Boston’s biggest need, by a mile, is starting pitching. The current projected starting five looks something like this:

  1. Clay Buchholz
  2. Joe Kelly
  3. Rubby De La Rosa
  4. Allen Webster
  5. Brandon Workman

That’s … not so special. Now consider this possible projected lineup:

  1. CF Mookie Betts (R)
  2. 2B Dustin Pedroia (R)
  3. DH David Ortiz (L)
  4. LF Hanley Ramirez (R)
  5. 3B Pablo Sandoval (S)
  6. 1B Mike Napoli (R)
  7. RF Rusney Castillo (R)
  8. SS Xander Bogaerts (R)
  9. C Christian Vazquez (R)

That’s a heavily right-handed but potentially dynamic batting order, especially if Betts (who’s an on-base fiend, projected by the notoriously optimistic Bill James Handbook to post a .405 OBP in 2015), Bogaerts (who’s still considered an elite talent despite a slow start to his career), and Castillo (who earned all of that money for a reason) take a step forward. What’s more, Sandoval’s nifty glove rounds out an excellent defensive infield, with the 24-year-old Vazquez already drawing praise as an elite receiver.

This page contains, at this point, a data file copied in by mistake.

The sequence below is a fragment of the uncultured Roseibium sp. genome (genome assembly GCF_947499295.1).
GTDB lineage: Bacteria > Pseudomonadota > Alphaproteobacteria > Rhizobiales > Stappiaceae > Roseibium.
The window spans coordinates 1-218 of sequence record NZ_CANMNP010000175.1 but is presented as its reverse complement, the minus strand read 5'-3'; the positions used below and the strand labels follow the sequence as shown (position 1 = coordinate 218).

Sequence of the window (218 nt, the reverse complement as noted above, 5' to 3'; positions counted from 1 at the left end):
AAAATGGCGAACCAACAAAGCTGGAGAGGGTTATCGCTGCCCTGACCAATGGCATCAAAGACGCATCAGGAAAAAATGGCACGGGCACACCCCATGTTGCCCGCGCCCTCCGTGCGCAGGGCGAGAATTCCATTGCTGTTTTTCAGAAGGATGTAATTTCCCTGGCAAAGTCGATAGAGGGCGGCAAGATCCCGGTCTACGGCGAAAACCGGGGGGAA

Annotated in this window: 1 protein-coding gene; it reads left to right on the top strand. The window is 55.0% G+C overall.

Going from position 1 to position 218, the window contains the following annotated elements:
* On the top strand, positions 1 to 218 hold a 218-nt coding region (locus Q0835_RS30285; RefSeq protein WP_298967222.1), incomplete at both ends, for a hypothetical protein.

But what’s most striking about that projected lineup is the players not included in it, including Cespedes, Craig, Shane Victorino, Jackie Bradley Jr., Daniel Nava, Brock Holt, Will Middlebrooks, and Garin Cecchini. ESPN’s Buster Olney has already examined what each of those leftovers offers the Red Sox and potential trade partners, but here are the Cliff’s Notes: While none of those players other than Cespedes has a rightful claim to a lineup spot, several of them still offer real value.

yoenis-cespedes-red-sox-triJim Rogash/Getty Images